Updated 6/24/2014

Flora & Fauna of Hawaii & beyond



Chevron Tang, Ctenochaetus hawaiiensis

Common only around the island of Hawai'i, the juvenile Chevron Tang is strikingly beautiful and quite skittish, darting about beds of Finger Coral at scuba depth.  The colors gradually fade to dark brown with closely-spaced lines visible at certain angles.  Adults prefer active water among cliffs and boulders.

 


Introduction

Aloha and thank you for visiting.  I love scuba diving, fish watching, underwater photography, plants & flowers, and sharing discoveries of God's creation with you.  My goal as marine educator and photographer is to promote awareness, appreciation, conservation, and respect for our world and its inhabitants.  We must all take an active role in preserving the earth's resources for tomorrow.  

 

Using this site

Access each group with the icons below the banner above.  Groups are further divided by family, phylum, or logical unit.  Each unit page lists species by geographic region starting with Hawaii as default.  Each region's most common species are shown first along with similar ones for comparison.  Individual species pages may be accessed by clicking the image below its scientific name (yellow italic).

Common & Scientific Names

Common names are important but of limited usefulness as they can be created, modified, and changed by anyone.  It is not unusual for a common name to be used for entirely different species in different parts of the world or for a single species to have a multitude of common names.  Effort has been made to choose a US English common name (bold white) prevalent in Hawaii or the host country along with a local name if appropriate.  In the case where no such common name exists, I have taken the liberty of creating one based on descriptive characteristics or a translation of the scientific name.  In order to reduce confusion it is necessary to refer to each species using its scientific name.  

The scientific name is generally accepted worldwide by professionals of any nation.  In general the accepted scientific name is the oldest known recorded description of a given species found in scientific literature.  Many of the names are based on Latin or Greek.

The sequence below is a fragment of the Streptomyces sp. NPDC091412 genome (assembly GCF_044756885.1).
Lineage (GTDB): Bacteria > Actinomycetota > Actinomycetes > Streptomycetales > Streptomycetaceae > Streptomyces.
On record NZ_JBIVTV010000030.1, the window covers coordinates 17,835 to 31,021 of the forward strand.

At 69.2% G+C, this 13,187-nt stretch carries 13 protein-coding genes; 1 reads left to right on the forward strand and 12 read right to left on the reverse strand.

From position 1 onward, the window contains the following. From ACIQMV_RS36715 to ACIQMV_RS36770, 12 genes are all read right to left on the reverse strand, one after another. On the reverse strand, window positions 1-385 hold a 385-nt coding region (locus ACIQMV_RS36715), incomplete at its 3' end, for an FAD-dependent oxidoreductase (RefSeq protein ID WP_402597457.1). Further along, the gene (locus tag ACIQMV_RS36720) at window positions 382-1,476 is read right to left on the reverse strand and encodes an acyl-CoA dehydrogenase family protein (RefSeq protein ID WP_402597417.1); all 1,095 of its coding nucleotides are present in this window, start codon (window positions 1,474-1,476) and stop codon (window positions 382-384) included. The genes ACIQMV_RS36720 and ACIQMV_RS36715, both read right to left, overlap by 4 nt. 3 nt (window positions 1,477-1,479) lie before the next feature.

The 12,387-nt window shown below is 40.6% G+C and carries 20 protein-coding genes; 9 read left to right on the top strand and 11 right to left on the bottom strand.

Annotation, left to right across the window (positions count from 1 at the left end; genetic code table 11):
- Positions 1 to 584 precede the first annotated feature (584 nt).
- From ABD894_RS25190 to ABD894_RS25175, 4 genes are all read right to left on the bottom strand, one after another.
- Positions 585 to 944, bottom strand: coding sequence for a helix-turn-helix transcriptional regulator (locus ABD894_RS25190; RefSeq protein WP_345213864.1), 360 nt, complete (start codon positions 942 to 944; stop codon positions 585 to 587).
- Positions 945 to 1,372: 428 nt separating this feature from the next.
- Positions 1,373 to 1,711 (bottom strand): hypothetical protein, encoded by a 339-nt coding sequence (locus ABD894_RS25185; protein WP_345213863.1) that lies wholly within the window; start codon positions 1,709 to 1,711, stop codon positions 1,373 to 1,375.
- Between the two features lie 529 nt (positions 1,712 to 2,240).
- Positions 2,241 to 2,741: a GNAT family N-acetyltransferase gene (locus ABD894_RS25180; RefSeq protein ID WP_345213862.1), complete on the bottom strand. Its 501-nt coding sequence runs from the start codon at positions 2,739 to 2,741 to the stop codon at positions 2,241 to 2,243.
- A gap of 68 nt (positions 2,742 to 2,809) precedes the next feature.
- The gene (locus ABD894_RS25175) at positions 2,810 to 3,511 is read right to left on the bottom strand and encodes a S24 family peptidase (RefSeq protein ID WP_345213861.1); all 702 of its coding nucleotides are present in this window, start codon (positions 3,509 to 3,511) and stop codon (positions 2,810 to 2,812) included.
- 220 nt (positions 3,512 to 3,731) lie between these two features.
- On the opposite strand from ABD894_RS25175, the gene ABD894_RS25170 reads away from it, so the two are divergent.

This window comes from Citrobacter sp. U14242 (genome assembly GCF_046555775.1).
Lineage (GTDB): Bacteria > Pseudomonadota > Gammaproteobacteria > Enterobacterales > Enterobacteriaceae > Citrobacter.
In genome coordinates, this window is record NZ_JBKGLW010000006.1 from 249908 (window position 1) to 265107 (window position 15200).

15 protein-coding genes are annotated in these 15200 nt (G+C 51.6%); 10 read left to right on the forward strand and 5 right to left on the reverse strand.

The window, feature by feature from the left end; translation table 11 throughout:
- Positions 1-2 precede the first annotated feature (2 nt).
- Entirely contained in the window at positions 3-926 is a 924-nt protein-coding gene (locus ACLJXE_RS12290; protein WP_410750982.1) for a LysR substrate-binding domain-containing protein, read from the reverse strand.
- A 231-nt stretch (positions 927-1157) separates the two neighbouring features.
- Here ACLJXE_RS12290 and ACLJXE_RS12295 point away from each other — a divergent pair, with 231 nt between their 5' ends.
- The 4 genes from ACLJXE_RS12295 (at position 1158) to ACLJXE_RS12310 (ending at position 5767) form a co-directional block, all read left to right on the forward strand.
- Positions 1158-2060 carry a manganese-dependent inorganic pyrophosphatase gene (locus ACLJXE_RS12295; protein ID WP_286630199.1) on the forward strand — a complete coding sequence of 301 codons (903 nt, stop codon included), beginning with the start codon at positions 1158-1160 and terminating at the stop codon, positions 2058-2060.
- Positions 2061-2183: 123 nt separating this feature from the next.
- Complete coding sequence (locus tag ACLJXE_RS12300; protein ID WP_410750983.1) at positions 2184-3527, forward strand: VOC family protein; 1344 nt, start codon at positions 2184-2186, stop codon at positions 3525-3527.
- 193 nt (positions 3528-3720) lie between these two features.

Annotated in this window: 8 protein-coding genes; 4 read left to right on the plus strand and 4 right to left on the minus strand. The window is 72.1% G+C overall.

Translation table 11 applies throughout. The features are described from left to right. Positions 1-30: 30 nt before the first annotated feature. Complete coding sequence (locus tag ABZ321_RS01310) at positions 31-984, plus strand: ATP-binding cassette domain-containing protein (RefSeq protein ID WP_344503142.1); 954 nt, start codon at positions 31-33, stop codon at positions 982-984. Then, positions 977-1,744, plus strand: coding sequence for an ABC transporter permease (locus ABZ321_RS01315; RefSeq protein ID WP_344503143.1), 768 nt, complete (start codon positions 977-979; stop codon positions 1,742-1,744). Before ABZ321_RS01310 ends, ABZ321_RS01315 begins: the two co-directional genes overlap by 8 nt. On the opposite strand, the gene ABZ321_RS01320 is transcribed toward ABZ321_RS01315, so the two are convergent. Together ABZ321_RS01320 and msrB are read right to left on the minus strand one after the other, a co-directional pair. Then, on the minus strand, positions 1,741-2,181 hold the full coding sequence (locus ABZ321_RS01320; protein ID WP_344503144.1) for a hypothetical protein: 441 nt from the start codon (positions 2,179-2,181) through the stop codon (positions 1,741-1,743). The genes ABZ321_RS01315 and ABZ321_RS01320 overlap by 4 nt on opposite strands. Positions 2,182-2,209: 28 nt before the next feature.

It is important to note that ongoing research often results in changes to currently 'accepted' scientific names.  Examples include the discovery of an older description, the reassignment of one species as a variety of another (lumping, with the stricken name becoming a synonym), splitting of a single species into two or more distinct species (splitting), or the promotion or demotion of a genus or subgenus.  Name changes can lead to confusion as print references age and name changes take place.  Certain researchers have a propensity to split or lump species to excess only making the situation worse.  This situation is particularly bad among seashells and herein I have chosen to keep things simple by refraining from promoting subgenera to full generic status. 

 

Updates & Contributions

Updates are made regularly as our collection continues to grow.  You may contribute images & species of interest to expand our library.  If deemed relevant, your photos will be cropped to 300 pixels wide (high if vertical) to best illustrate the subject.  Your name will be watermarked at the bottom.  These images will not be sold or released to a third party, however please remember that everything on this site is public domain, on display free-of-charge, and copying without permission is an assumed risk.  These photos are too small to yield an acceptable print and I discard your original submissions once the web image is complete.

 

Disclaimer

The purpose of this website is education and stock photography sales.  I do not sell fish, shells, plants, or specimens of any kind.

 

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